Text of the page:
Tag: racial justice

Fair Housing Policy Approaches Exacerbate Inequality

A review of The One-Way Street of Integration: Fair Housing and the Pursuit of Racial Justice in American Cities, by Edward G. Goetz.

When a Person’s Character Trumps Their Credit Score

Some CDFIs approve loans based on a person’s character instead of their credit score. But they only recommend doing so when you know the applicant.

Editor’s Note: Racial Justice — Beyond Good Intentions

Race affects everything in American society. Working to fight racial injustice is a large part of what the community development field does. And yet, that doesn’t get us off the hook.

Who Will Lead Community Development Corporations?

Community development corporations are surprisingly short on executives of color. Why? And how can the field do better?

Q: Is It Time to Bury Racially Loaded Planning and Development...

Shelterforce has gathered some racially loaded terms that are common in our field. We suggest you use these sparingly and carefully, if at all.

Roundtable: Policing and Community Development

Many people in the community development field are conflicted about the police presence where they work. We invited a group of practitioners to share their experiences and talk through this tension.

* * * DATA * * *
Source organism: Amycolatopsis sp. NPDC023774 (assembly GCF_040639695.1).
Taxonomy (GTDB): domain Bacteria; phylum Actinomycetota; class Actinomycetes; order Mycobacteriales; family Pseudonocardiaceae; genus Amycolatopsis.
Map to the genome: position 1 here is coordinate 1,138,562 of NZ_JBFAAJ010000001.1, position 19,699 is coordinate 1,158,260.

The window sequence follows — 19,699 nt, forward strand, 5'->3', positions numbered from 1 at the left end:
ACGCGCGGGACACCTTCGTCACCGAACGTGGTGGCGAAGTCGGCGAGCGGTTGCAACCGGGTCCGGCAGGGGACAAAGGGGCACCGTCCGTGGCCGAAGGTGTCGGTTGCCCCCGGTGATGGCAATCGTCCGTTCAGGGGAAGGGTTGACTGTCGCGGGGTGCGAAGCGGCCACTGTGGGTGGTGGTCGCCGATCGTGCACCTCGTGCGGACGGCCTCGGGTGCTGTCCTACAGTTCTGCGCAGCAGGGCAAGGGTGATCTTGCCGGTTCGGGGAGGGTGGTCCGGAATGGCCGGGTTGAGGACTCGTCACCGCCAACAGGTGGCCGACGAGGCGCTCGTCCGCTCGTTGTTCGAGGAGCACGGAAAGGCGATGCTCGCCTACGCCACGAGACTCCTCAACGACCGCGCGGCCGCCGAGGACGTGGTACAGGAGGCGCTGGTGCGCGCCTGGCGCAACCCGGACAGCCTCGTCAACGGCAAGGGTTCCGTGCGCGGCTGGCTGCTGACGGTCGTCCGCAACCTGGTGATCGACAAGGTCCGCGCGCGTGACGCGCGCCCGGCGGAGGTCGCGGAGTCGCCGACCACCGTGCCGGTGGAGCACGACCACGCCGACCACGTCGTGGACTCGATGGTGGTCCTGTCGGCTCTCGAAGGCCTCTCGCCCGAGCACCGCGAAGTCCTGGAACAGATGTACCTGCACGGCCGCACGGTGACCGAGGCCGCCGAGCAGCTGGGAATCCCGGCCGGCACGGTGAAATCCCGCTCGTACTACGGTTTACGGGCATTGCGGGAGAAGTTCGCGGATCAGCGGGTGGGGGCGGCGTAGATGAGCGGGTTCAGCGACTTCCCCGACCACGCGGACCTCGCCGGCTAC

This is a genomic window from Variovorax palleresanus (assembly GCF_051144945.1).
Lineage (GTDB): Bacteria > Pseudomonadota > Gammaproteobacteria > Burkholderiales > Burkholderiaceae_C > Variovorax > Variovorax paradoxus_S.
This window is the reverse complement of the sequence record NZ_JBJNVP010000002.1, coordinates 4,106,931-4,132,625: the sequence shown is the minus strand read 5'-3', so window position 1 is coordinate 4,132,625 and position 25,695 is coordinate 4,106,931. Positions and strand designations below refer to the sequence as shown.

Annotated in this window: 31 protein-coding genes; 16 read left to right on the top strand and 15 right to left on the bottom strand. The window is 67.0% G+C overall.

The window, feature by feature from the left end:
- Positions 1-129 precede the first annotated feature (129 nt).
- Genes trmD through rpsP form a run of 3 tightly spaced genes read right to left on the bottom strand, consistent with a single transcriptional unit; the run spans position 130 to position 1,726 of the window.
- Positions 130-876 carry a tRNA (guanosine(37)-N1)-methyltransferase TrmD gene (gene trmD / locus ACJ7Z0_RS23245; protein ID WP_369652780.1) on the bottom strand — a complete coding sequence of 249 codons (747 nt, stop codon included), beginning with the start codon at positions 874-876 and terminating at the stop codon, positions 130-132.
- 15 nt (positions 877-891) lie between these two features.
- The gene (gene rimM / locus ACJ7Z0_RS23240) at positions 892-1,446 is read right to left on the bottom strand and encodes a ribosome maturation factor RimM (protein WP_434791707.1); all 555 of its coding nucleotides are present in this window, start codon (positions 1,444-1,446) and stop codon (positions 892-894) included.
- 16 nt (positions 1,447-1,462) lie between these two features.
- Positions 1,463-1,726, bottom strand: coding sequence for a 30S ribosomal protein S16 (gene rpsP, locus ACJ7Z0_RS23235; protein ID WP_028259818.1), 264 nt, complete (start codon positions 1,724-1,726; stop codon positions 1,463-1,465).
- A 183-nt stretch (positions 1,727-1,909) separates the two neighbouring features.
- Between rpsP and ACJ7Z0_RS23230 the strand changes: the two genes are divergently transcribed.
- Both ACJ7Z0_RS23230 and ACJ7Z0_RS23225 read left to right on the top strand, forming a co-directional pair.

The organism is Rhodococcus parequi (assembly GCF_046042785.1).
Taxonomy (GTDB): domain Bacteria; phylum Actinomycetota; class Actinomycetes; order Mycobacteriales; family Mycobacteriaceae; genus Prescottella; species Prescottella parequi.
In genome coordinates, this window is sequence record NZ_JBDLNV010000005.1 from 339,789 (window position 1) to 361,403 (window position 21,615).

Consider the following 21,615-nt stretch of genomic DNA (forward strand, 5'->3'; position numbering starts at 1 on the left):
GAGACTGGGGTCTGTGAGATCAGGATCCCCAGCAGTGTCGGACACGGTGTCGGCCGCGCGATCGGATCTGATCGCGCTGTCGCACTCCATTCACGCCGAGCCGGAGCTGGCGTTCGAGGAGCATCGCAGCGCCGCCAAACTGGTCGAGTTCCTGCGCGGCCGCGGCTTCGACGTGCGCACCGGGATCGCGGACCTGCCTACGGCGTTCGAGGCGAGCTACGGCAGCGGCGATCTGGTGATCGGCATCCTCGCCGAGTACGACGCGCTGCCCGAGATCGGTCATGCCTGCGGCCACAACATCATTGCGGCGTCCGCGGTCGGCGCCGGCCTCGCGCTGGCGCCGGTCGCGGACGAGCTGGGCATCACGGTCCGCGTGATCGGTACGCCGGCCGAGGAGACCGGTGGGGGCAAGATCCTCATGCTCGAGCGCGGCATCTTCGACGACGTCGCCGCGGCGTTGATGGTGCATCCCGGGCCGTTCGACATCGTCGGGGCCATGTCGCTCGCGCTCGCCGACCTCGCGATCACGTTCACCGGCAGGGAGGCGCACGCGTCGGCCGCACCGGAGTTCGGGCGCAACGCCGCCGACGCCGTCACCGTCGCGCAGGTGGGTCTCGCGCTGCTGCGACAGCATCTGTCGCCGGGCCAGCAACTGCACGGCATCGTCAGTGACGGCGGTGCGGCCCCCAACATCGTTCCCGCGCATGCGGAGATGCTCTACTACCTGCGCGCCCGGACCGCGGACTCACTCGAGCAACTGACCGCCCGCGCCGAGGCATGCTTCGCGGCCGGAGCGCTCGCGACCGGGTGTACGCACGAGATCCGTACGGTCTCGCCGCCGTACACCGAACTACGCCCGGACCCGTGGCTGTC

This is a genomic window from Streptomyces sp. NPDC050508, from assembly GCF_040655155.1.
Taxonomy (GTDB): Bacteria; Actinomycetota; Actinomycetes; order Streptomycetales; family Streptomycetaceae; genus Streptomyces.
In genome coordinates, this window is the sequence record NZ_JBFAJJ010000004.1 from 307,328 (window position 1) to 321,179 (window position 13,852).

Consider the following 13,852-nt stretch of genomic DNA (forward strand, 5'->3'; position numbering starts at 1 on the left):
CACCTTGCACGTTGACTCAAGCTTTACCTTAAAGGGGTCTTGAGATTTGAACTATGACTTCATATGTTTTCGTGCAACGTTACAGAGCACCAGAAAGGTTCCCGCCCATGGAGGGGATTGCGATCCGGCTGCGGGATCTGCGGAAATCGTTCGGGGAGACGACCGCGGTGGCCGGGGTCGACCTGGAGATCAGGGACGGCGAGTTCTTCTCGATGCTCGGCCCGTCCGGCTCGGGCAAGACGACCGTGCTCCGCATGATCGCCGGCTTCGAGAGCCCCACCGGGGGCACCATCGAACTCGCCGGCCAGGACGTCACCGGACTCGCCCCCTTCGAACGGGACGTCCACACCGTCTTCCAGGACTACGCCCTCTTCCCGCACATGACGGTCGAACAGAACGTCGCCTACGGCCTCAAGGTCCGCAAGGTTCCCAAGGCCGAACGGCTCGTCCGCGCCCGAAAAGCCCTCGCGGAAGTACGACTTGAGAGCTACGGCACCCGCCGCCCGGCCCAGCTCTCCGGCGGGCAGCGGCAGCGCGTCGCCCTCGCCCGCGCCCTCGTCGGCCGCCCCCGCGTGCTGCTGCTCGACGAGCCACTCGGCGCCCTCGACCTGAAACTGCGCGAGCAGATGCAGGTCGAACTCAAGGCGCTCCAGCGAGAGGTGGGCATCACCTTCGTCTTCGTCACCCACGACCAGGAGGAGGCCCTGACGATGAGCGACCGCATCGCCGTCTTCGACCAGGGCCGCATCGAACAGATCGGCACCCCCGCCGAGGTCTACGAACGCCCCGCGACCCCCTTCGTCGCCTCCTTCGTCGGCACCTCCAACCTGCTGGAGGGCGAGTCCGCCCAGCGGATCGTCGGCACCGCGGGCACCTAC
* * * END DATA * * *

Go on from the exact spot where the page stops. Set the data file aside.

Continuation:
Chipping Away at Implicit Bias

Structural discrimination has led to an unconscious association between blackness and poverty and neighborhood disinvestment. Here’s what we can do to change the status quo.

CDFIs Led By People of Color Face Financial Disparities Too

A lack of access to capital, capacity-building resources, and technical assistance significantly constrains the ability of CDFIs led by people of color to achieve greater impact.

Black and Brown Tenant Solidarity in Oakland

Last October, Oakland, Calif., passed a Tenant Protection Ordinance. This strong measure defending tenants against the kinds of landlord harassment that often take place...

Equity Is Not Optional

Focusing on the most vulnerable communities and people and addressing racial and economic disparities is not only the right thing to do -- it's the only way we can succeed in building strong regions and a strong national economy.